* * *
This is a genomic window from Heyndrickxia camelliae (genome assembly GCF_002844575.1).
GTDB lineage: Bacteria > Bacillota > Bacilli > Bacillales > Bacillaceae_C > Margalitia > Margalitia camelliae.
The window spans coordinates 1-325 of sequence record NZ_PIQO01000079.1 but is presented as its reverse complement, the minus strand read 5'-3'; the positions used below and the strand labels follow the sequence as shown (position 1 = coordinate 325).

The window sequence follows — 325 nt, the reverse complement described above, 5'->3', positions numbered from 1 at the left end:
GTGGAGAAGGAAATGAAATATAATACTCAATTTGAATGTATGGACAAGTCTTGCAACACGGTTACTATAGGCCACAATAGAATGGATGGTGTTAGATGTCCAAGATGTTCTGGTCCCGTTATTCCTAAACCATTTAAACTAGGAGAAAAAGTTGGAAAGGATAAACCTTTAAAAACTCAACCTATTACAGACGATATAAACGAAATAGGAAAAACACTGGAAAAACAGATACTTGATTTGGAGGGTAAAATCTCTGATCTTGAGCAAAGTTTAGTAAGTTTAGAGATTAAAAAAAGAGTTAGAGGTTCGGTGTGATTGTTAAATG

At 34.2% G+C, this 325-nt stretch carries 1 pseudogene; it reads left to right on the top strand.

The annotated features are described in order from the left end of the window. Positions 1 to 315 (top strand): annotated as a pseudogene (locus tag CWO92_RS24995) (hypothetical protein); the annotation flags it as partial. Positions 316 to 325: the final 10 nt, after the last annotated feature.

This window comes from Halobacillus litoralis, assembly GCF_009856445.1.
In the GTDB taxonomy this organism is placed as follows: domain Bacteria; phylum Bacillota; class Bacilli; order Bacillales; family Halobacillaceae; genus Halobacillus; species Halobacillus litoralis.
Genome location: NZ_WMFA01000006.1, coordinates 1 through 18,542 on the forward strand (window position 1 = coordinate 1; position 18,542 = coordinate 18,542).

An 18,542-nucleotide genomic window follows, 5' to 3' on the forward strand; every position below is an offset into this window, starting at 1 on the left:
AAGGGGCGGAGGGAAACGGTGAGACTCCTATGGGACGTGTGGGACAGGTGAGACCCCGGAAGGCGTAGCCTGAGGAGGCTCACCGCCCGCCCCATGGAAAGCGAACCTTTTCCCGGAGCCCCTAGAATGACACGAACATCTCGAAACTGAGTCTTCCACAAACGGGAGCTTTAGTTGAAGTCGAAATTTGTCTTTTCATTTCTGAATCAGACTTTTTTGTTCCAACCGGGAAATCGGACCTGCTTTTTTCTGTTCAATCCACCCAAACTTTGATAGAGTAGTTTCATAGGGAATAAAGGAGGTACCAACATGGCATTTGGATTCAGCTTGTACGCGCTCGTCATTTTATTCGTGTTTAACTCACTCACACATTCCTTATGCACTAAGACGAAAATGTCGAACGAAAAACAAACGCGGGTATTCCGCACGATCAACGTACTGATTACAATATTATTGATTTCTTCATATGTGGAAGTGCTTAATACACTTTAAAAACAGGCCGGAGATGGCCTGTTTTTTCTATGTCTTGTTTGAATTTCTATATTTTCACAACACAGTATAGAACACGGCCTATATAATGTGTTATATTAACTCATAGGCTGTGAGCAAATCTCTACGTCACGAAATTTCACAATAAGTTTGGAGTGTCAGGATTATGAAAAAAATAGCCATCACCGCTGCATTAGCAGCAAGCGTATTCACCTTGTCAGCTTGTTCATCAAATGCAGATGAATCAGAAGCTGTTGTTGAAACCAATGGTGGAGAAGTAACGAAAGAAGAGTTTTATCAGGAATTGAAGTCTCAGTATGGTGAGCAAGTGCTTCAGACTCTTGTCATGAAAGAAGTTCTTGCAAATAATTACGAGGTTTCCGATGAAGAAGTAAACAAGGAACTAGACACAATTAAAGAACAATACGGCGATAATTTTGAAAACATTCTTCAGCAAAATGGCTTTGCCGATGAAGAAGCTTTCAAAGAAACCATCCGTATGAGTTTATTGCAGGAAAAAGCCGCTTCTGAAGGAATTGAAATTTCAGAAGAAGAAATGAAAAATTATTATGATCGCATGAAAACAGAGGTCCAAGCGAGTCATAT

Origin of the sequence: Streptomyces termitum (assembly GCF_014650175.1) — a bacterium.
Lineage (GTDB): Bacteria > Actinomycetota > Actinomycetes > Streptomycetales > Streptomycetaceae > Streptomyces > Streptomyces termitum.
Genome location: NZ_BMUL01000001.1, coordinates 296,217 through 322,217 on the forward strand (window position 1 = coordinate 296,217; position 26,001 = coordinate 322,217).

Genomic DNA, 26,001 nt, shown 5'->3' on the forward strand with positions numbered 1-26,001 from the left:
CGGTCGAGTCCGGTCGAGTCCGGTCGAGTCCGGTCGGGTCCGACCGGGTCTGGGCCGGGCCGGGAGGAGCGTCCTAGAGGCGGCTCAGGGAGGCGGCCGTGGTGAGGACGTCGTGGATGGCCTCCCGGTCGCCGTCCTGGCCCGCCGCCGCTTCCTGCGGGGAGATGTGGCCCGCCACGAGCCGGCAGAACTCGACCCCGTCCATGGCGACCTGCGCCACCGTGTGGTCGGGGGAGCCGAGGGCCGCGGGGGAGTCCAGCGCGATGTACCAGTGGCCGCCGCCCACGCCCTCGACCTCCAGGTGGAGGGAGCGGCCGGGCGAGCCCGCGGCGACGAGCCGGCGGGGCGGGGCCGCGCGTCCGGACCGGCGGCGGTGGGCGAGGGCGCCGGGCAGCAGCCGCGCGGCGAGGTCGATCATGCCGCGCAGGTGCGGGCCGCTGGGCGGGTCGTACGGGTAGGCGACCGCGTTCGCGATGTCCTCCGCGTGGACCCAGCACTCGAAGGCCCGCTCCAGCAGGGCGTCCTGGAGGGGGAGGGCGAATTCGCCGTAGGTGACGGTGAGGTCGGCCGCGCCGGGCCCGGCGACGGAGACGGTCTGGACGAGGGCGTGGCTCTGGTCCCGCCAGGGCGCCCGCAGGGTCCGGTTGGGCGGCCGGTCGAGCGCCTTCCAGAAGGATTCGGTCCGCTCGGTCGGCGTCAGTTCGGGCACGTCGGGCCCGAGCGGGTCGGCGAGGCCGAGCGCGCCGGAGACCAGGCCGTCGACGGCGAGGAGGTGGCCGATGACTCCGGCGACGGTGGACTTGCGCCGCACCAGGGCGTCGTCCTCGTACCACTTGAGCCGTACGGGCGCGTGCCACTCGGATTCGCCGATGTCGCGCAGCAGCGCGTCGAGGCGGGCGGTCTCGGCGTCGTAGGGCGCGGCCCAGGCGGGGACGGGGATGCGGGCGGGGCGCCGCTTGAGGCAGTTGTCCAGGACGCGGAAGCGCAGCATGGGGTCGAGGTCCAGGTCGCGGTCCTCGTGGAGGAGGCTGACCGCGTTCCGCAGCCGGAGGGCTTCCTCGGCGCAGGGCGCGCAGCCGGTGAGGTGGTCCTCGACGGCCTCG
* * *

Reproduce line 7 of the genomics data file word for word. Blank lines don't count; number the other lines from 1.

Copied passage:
The annotated features are described in order from the left end of the window. Positions 1 to 315 (top strand): annotated as a pseudogene (locus tag CWO92_RS24995) (hypothetical protein); the annotation flags it as partial. Positions 316 to 325: the final 10 nt, after the last annotated feature.